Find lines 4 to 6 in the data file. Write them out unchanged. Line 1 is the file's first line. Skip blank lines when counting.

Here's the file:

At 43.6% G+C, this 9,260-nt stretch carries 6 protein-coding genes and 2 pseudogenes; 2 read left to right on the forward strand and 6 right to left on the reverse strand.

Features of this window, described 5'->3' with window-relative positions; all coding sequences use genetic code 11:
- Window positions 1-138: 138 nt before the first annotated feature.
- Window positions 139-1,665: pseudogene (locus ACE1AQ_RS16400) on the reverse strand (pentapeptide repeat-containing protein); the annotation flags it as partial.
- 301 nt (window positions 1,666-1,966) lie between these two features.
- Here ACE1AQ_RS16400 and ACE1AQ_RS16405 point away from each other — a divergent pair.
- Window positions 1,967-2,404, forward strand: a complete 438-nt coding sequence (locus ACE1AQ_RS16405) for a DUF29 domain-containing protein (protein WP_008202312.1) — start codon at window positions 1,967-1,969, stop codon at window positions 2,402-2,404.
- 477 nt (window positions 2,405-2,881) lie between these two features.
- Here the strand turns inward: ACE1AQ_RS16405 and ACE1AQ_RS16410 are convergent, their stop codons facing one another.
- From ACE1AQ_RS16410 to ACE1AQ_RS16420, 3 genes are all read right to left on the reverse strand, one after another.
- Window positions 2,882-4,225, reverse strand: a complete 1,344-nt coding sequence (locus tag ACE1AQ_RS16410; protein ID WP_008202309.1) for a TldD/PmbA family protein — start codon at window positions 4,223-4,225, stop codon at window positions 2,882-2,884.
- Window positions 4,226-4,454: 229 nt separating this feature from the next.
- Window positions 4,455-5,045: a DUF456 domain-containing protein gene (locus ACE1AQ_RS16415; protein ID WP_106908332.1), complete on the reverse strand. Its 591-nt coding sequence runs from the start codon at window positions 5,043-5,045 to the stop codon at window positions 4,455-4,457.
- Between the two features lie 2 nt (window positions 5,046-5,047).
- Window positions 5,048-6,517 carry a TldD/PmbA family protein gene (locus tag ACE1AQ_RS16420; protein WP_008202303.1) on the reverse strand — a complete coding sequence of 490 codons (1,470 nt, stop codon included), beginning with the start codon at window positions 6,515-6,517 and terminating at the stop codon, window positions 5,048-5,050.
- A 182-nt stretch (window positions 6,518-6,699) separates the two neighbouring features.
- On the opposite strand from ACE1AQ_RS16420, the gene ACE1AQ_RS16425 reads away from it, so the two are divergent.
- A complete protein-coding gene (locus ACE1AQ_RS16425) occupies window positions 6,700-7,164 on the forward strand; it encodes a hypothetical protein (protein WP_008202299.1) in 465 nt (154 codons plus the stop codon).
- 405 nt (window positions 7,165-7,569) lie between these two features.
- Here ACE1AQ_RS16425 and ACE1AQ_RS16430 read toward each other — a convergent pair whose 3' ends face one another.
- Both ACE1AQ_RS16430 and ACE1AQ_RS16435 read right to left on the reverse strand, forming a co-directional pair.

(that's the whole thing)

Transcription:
- Window positions 139-1,665: pseudogene (locus ACE1AQ_RS16400) on the reverse strand (pentapeptide repeat-containing protein); the annotation flags it as partial.
- 301 nt (window positions 1,666-1,966) lie between these two features.
- Here ACE1AQ_RS16400 and ACE1AQ_RS16405 point away from each other — a divergent pair.